March 21, 2019

Facebook Sanitizes Platform, Removes 8.7 Million Images of Child Nudity

Facebook Sanitizes Platform, Removes 8.7 Million Images of Child Nudity


Facebook has removed 8.7 million images of child nudity in the last three months.

The clean was done by moderators in response to calls for the behemoth social media platform to sanitize its space from distasteful content bordering on racism, extremism and criminal behavior that fall within the lines of inappropriate content.

Facebook said it developed new software to automatically flag possible sexualized image of children.

The software has been in operation since last year but only became public this year.

Facebook also said it has another program that flags instances of child grooming that is related to sexual exploitation.

Of the 8.7 million images removed, only 1 percent was reported by any Facebook user before being removed, according to Facebook.

In recent times Facebook has come under censure for not better controlling the content on its site.

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Damian Collins, chairman of the Commons media committee, reprimanded Facebook over the prevalence of child sexual abuse material on the platform.

An investigation also found pedophiles were sharing obscene images of children via secret facebook groups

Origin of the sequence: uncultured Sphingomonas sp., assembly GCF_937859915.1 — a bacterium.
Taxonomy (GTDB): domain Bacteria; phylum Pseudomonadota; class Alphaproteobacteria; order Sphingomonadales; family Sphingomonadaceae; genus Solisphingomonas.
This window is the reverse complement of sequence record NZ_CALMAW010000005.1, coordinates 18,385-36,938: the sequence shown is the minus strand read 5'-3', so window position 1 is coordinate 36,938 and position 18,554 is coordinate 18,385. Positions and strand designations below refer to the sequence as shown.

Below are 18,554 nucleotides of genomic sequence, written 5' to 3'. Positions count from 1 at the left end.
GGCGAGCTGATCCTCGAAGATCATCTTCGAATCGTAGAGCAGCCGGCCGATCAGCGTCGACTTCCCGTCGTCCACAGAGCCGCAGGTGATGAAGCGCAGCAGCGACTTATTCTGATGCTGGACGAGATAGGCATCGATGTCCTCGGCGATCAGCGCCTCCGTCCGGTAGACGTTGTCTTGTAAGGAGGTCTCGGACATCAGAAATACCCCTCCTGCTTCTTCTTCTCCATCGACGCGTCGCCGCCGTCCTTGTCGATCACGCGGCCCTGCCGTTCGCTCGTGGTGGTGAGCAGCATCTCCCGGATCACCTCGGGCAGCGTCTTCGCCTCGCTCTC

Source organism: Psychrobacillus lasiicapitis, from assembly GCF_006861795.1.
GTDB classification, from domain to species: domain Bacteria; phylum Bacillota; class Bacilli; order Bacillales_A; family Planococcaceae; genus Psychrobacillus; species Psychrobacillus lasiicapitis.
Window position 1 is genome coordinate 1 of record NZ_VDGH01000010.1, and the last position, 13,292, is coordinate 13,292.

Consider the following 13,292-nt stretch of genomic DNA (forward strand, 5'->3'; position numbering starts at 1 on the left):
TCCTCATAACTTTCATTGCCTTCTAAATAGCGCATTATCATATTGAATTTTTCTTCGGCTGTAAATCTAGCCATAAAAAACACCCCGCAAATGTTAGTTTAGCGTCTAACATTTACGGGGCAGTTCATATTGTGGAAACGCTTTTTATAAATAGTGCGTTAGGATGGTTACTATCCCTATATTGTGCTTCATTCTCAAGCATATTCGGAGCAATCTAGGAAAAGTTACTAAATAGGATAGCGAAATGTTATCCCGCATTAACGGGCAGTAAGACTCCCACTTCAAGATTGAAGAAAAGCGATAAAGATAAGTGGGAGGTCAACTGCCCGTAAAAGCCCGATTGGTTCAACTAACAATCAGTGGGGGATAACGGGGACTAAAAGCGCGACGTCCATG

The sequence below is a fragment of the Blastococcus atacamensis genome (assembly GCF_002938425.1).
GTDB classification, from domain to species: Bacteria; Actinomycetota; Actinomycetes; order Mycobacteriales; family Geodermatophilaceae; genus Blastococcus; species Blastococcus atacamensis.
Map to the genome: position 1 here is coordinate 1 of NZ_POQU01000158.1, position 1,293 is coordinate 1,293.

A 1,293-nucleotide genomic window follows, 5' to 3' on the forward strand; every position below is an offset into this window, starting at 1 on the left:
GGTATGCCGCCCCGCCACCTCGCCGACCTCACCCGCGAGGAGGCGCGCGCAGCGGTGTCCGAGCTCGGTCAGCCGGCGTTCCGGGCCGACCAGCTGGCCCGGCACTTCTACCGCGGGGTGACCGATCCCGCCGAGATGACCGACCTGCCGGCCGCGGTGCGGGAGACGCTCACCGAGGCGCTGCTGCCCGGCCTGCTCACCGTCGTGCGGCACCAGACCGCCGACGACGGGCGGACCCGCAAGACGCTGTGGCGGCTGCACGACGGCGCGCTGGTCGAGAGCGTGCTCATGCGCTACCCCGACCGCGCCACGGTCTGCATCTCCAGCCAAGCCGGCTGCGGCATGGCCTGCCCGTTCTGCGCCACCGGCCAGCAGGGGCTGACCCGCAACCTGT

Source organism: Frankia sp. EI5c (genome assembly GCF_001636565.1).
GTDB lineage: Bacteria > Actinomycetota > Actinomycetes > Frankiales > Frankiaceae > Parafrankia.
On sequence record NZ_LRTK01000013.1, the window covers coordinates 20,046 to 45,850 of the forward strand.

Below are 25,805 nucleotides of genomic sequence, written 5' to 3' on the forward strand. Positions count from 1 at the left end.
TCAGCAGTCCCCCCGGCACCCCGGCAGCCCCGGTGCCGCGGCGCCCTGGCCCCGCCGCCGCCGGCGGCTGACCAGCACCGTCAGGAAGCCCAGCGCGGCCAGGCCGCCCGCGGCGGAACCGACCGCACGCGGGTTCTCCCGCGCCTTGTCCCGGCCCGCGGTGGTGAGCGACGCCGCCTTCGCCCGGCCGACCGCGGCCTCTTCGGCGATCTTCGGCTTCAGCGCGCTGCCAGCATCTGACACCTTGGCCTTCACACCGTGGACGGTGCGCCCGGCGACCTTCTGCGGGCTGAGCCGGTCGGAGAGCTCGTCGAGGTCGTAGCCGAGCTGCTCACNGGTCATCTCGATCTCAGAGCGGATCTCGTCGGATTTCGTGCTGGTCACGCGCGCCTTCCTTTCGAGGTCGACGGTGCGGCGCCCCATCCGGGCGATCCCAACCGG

Antigone Davis, Facebook global head of safety have said Facebook is considering rolling out systems for spotting child nudity and grooming to Instagram as well

Child sexual abuse imagery also has a dedicated system that flags it and reports to authorities.

‘Recently, our engineers have been focused on classifiers to actually prevent unknown images, new images,’ Ms. Davis said in an online video about the technology.


Such newly discovered material is reported by Facebook to the National Center for Missing and Exploited Children (NCMEC).


Facebook-owned apps being ‘used by groomers to target children’

‘What Facebook hasn’t told us is how many potentially inappropriate accounts it knows about, or how it’s identifying which accounts could be responsible for grooming and abusing children’ said Tony Stower, head of child safety online for the NSPCC.


‘And let’s be clear, police have told us that Facebook-owned apps are being used by groomers to target children.’


Mr. Stower has called for mandatory transparency reports from social networks which would detail the ‘full extent’ of harms faced by children on their websites.


He stressed the need for regulation to ensure effective grooming prevention online.

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